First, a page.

Right till the end, Jinnah leaves the definition of Pakistan open. The portions where Mahatma Gandhi questions him about what will happen to minorities in the new nation of Pakistan, leads Jinnah to claim that they will be taken care of.
Beyond a point, it looks like Jinnah improvised his positioning based on circumstances. And yet, he seemed to return to a more broad minded approach once he got his Pakistan — assuring minorities of equal rights.
As Jaswant Singh points out, many disturbing aspects of the two nation theory and the event of partition remain with us today. Jinnah died too soon after the formation of Pakistan, leading to a nation devoid of a soul which it was only just forming where minorities face an uncertain future in the face of rising religious extremism. Just maybe, if he had lived longer, as also Mahatma Gandhi, our region could have been a different place.
Oct 09, Siby rated it it was amazing Shelves: This is probably the most honest book covering the period of the Indian independence struggle that I have read so far. Jaswant Singh has done justice to himself and to his readers by writing this book from an unbiased perspective of a historian and not as the spokesperson of a political organization, largely perceived to be communal. Jaswant Singh has tried to bring to the forefront the hidden mechanics and negotiations that went on behind the partitioning of India and the reasons that pushed Ji This is probably the most honest book covering the period of the Indian independence struggle that I have read so far.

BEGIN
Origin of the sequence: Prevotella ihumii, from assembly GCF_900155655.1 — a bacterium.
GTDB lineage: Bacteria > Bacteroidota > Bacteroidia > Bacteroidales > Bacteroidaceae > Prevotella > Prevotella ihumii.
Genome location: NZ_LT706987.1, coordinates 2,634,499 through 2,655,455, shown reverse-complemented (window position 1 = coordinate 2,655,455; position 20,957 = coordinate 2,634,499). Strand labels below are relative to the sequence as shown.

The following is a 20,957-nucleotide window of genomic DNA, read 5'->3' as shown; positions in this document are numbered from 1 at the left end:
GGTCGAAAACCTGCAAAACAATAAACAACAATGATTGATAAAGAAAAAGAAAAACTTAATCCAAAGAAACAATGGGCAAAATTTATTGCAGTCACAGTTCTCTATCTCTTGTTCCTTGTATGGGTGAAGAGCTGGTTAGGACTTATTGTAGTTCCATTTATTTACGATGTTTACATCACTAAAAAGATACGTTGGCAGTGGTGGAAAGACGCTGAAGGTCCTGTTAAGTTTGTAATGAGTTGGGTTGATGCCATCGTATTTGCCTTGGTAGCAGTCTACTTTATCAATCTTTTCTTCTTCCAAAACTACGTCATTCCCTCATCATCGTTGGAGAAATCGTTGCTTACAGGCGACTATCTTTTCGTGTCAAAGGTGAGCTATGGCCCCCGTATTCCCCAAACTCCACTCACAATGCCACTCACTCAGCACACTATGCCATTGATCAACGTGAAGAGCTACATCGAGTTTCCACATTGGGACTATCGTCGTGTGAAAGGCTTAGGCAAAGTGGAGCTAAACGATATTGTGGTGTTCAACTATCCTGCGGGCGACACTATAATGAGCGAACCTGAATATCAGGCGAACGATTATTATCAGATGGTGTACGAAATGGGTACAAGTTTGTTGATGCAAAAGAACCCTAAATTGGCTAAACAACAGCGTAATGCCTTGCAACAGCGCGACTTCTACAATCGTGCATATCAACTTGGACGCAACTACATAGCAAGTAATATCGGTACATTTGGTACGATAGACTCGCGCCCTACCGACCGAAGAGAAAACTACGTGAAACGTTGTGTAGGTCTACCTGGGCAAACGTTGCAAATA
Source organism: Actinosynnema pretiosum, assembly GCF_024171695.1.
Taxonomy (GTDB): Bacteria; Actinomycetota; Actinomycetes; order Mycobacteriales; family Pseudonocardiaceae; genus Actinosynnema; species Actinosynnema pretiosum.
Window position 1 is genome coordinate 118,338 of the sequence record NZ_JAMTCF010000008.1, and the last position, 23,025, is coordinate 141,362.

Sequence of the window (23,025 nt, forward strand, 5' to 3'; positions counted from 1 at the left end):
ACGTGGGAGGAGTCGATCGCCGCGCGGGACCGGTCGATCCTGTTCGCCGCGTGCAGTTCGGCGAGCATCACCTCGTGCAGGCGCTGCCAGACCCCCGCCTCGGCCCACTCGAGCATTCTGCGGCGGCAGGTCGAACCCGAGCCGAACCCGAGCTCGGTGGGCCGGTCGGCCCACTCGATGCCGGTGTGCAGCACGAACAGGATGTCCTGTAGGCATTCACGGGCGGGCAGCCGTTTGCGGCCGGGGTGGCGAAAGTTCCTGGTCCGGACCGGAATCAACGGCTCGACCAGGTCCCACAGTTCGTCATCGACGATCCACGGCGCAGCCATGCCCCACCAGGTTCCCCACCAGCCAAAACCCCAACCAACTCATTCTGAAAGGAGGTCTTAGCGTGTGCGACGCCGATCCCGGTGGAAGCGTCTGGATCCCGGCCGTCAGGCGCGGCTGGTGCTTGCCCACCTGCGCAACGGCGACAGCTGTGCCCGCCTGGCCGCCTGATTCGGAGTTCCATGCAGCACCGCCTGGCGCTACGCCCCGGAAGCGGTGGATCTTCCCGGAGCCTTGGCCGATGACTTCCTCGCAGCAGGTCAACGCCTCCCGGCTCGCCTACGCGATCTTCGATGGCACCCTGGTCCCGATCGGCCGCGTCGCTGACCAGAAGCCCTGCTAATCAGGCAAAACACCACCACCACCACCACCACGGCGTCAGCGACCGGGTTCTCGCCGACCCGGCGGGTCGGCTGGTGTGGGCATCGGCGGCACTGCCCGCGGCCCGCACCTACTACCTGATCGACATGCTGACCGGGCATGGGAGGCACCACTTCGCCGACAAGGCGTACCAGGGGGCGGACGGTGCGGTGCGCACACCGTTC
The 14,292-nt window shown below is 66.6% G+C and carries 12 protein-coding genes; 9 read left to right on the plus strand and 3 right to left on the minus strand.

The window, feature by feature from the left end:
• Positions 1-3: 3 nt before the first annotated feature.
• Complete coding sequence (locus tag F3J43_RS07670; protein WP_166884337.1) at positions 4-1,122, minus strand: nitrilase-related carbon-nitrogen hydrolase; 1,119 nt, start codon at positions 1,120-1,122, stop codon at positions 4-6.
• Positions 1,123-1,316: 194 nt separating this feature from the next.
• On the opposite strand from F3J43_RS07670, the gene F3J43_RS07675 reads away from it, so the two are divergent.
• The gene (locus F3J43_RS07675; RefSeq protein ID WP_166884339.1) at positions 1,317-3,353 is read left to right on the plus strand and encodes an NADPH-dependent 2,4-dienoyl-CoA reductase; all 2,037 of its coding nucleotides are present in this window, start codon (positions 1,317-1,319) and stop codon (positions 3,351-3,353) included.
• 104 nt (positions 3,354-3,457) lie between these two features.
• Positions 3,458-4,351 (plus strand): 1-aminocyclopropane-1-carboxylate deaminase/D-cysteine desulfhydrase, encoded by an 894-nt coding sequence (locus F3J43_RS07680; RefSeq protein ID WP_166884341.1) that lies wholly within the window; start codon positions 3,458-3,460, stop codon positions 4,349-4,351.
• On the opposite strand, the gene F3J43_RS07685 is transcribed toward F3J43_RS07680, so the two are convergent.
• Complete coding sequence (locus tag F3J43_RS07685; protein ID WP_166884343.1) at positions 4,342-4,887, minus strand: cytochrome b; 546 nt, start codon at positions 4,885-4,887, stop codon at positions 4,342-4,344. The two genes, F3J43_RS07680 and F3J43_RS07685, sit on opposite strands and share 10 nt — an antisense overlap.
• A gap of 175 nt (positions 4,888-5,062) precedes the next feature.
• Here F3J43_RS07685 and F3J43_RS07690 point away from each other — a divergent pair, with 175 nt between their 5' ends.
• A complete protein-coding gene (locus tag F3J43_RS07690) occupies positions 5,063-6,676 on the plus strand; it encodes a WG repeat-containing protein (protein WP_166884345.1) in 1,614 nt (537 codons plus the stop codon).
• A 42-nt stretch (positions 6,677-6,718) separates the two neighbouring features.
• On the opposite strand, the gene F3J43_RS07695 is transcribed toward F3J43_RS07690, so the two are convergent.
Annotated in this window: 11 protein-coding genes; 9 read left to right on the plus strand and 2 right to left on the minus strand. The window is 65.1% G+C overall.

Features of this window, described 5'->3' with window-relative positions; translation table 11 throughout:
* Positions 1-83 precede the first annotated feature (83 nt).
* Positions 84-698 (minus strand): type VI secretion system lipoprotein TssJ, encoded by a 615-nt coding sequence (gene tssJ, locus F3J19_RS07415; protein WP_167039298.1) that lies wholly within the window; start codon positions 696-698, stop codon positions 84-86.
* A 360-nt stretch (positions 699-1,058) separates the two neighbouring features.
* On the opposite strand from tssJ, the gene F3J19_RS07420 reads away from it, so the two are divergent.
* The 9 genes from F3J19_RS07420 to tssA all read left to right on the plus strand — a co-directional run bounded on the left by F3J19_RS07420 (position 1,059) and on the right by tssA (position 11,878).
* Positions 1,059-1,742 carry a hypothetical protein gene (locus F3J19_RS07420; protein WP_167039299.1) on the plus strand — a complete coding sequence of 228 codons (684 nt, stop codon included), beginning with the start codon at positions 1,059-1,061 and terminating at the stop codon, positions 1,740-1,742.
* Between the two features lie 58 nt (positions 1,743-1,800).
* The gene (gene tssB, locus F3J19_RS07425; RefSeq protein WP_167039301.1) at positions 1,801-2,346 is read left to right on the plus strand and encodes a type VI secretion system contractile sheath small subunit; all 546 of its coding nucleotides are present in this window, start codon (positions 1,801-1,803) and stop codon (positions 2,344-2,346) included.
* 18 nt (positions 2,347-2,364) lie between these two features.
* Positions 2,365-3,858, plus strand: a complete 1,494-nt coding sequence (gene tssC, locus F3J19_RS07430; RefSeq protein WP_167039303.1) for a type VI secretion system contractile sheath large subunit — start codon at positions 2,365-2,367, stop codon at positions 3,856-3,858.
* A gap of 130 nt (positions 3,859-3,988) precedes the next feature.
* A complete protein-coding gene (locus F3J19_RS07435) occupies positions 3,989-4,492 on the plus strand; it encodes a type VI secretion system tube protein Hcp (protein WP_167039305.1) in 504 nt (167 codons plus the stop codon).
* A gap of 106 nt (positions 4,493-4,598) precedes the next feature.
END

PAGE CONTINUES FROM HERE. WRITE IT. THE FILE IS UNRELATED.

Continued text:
Jaswant Singh has tried to bring to the forefront the hidden mechanics and negotiations that went on behind the partitioning of India and the reasons that pushed Jinnah from being an exponent of Hindu-Muslim unity to the leading figure in the demand for a separate Muslim Pakistan. History books usually paint one or the other as the villain, depending on whose version of events you are reading, but it is often not so black and white in reality.